Men’s and women’s soccer aren’t the only European pastimes generating talk on campus as the fall sports season kicks off.
The Metro men’s Rugby club is having a breakout preseason in their first year back as an official club in years.
“This isn’t the first time rugby has been on our campus,” club President Austin Cagaanan said. “They terminated the program about five years ago and we’re bringing it back.”
The man who initiated the resurgence is affectionately known as Coach Taffy. He is the head coach for the Roadruckers and has over 40 years of experience as a player and coach. He, along with two of his assistants, made the decision to bring rugby back to Metro after seeing an increase in involvement all across the country and state.
Metro eventually found themselves in the Frontier League of the National Small College Rugby Organization. The FL has a field of six other teams, some of which are familiar foes of the Rocky Mountain Athletic Conference. Schools like UC—Colorado Springs, Mesa State and Colorado State—Pueblo will see the Ruckers at some point during their six games of league play.
The Roadruckers recently had 36 students participate in one of their practices — the most since its return. Usually held Tuesdays and Thursdays throughout the summer, the team plans to add another practice day to its schedule now that the fall semester is underway and participation is up.
Experience is no factor as they take all walk-ons. Phil Sevier, a Roadrucker member said, “We have guys who have never played rugby before and we have guys who have been playing since they were kids.”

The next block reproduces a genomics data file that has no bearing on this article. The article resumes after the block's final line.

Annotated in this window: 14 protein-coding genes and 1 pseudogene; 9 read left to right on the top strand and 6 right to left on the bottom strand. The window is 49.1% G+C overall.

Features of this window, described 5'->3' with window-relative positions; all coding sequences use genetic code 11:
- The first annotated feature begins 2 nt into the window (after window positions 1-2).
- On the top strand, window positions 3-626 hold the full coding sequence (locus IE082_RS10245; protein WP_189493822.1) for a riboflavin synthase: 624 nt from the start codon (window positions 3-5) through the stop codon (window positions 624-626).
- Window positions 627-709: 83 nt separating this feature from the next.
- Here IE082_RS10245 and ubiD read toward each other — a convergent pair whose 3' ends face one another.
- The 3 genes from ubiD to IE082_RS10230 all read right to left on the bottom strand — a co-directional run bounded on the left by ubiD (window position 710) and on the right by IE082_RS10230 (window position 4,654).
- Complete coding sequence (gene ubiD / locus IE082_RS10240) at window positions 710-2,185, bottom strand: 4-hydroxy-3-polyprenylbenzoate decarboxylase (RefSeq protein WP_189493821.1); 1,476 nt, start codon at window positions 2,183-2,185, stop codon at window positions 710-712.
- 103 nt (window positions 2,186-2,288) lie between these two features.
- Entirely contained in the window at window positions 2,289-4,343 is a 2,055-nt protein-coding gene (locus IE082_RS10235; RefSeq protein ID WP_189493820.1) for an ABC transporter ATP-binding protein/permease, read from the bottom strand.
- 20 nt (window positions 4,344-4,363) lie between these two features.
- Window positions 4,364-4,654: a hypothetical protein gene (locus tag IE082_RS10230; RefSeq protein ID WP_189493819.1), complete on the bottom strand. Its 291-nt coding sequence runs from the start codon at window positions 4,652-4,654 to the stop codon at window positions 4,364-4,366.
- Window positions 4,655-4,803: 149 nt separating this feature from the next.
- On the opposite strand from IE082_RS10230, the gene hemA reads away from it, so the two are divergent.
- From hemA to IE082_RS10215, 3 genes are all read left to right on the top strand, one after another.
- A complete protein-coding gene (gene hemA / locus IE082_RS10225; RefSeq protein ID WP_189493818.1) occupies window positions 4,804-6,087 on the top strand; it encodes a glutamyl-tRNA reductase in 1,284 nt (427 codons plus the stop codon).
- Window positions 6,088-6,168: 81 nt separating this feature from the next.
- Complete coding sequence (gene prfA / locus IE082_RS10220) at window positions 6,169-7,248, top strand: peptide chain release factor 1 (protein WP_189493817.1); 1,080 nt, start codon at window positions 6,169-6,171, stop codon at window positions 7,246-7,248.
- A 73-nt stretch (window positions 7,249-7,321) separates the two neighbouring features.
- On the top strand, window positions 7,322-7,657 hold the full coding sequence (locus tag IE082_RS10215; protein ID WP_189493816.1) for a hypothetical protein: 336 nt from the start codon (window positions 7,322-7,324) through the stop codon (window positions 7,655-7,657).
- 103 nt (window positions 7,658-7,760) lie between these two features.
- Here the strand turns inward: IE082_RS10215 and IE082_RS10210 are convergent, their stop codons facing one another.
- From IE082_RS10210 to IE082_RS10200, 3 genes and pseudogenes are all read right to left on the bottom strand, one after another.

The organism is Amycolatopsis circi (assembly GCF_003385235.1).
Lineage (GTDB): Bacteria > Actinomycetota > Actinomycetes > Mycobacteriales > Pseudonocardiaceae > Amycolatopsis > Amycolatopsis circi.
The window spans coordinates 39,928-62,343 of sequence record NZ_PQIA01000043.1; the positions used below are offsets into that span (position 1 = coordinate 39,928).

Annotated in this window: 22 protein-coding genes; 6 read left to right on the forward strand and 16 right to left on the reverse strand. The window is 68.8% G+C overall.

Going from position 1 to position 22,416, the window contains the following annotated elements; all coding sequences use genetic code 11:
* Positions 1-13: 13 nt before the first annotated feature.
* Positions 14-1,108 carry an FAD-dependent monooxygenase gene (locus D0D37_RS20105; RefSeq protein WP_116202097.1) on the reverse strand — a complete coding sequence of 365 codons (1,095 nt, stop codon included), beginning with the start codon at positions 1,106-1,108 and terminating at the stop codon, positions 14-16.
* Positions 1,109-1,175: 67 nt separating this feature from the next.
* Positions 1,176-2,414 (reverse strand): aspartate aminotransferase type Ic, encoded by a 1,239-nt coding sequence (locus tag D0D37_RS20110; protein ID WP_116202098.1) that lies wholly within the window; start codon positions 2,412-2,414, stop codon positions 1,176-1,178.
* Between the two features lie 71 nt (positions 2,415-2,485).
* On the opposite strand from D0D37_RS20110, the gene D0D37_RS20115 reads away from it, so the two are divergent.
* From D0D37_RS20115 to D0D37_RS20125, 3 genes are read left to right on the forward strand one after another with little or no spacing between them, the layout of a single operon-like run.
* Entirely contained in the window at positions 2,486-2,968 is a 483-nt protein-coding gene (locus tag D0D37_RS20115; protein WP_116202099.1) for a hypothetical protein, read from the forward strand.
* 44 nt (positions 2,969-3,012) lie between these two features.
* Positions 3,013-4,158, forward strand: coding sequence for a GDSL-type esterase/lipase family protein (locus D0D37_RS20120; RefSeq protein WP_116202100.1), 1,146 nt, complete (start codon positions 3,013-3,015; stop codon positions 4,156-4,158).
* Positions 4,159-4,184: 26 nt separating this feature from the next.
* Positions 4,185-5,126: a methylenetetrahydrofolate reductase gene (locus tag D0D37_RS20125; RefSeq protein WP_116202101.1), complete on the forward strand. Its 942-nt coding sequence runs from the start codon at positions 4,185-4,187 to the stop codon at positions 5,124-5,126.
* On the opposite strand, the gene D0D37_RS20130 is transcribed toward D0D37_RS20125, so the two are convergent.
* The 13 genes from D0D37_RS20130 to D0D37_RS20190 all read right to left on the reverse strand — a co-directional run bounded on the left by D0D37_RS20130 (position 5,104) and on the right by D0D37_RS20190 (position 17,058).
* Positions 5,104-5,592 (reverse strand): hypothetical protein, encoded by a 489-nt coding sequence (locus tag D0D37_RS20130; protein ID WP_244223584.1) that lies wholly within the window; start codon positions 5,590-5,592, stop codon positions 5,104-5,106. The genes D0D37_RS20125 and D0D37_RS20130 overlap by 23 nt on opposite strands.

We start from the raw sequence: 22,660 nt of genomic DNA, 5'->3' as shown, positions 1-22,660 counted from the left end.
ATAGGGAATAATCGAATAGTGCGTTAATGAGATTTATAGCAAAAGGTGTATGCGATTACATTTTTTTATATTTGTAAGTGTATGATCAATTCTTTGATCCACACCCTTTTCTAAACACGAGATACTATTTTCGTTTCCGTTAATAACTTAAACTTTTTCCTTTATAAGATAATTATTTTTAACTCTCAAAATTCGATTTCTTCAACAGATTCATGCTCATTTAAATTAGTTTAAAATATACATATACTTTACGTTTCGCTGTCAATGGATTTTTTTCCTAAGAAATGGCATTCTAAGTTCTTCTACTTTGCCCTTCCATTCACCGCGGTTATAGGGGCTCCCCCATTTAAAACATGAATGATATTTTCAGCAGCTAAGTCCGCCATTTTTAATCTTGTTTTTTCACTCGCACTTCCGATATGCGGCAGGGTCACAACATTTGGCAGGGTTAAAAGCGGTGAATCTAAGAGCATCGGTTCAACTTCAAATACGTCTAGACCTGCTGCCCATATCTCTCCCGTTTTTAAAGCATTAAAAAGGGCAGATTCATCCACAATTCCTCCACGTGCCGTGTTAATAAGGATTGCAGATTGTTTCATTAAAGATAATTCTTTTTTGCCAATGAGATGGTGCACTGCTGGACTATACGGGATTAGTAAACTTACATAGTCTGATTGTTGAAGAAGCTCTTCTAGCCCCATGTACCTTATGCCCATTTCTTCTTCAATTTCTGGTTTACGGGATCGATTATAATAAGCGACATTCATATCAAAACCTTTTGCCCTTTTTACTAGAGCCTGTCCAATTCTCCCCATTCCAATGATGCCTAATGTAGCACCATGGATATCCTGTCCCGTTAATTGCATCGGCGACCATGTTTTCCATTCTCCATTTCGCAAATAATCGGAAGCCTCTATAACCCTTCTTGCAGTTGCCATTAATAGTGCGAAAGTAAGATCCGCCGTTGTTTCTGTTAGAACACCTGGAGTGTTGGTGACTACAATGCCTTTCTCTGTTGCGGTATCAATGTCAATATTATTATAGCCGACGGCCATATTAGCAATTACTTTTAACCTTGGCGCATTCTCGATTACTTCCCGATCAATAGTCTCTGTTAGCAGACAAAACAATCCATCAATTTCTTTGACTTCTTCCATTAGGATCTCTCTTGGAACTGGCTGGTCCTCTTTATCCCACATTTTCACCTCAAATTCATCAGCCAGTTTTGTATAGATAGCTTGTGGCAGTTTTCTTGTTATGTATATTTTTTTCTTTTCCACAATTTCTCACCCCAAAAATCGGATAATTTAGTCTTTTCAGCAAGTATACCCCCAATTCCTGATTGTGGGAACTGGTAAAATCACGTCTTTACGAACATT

Not only is no experience required, but whether you attend UCD or CCD — as long as you’re a student on the Auraria campus, you can join. Although the league tournament is for men only teams, your gender doesn’t necessarily disqualify you from playing either. “We welcome everyone to come out and practice — male or female — and hopefully we’ll be able to field a women’s team soon,” Sevier said.
Players who join will learn basic rugby techniques, one of which has helped keep injuries minimal in this high contact sport.
“The tackle,” a technique that teaches players to take their head out of the play was created by ATAVUS, a company dedicated to growing the game of rugby.
The near-shoulder to near-hip tactic better known as “cheek to cheek” is a form of rugby tackling that allows the defender to safely tackle the opponent in a restricted area.
Another reason why injuries are less likely to occur is due to the equipment each player has or lack thereof. The league law states that anything hard plastic or metal is prohibited on the field of play. “The closest we get to wearing plastic is our cleats,” Cagaanan said, who is also an ATAVUS intern. “And there’s still restrictions on those.”
Sevier agreed when he said “As soon as you put on plastic, it’s a weapon. If you don’t have anything on your head, you won’t try to hit with it.”
The Roadrucker’s next game is a friendly match against the Northside Marauders Aug. 29 in Thorton.